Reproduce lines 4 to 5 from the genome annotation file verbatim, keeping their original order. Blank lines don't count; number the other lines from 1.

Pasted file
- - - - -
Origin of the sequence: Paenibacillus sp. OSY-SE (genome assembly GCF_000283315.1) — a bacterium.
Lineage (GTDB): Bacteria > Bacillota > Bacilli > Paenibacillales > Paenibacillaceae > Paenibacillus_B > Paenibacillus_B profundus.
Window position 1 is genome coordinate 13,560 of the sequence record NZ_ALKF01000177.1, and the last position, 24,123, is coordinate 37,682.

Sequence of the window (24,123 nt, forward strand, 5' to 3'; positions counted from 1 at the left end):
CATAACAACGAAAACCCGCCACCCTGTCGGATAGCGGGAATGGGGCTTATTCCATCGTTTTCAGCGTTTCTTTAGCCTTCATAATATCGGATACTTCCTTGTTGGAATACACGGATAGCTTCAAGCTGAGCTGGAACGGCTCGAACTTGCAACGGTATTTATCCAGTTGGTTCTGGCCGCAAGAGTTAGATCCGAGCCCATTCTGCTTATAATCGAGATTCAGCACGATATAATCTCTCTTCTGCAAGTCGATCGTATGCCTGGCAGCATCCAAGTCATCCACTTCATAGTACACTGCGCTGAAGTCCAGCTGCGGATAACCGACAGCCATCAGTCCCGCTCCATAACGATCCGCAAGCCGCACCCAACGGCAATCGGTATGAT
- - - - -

Sequence of the window (24,123 nt, forward strand, 5' to 3'; positions counted from 1 at the left end):
CATAACAACGAAAACCCGCCACCCTGTCGGATAGCGGGAATGGGGCTTATTCCATCGTTTTCAGCGTTTCTTTAGCCTTCATAATATCGGATACTTCCTTGTTGGAATACACGGATAGCTTCAAGCTGAGCTGGAACGGCTCGAACTTGCAACGGTATTTATCCAGTTGGTTCTGGCCGCAAGAGTTAGATCCGAGCCCATTCTGCTTATAATCGAGATTCAGCACGATATAATCTCTCTTCTGCAAGTCGATCGTATGCCTGGCAGCATCCAAGTCATCCACTTCATAGTACACTGCGCTGAAGTCCAGCTGCGGATAACCGACAGCCATCAGTCCCGCTCCATAACGATCCGCAAGCCGCACCCAACGGCAATCGGTATGAT